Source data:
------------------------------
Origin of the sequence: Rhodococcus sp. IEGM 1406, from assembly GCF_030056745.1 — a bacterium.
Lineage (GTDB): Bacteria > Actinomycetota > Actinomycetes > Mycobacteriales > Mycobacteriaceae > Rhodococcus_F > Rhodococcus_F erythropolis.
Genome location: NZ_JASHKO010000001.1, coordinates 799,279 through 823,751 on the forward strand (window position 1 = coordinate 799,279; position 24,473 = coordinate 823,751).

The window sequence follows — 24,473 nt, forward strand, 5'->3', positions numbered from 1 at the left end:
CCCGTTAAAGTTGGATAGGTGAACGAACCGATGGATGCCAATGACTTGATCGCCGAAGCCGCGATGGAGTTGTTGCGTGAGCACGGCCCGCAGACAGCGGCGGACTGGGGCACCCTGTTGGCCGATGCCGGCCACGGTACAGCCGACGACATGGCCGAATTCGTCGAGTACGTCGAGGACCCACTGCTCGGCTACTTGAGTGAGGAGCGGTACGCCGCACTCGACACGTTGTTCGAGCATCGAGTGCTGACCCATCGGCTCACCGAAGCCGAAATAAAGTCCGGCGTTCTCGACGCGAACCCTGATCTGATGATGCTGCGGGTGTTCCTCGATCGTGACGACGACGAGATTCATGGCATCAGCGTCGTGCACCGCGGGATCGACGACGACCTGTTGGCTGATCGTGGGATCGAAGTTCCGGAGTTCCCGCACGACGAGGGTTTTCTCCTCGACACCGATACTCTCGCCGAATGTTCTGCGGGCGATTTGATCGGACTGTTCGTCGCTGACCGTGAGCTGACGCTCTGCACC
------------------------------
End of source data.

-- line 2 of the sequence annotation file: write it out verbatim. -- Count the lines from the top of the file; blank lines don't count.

Lineage (GTDB): Bacteria > Actinomycetota > Actinomycetes > Mycobacteriales > Mycobacteriaceae > Rhodococcus_F > Rhodococcus_F erythropolis.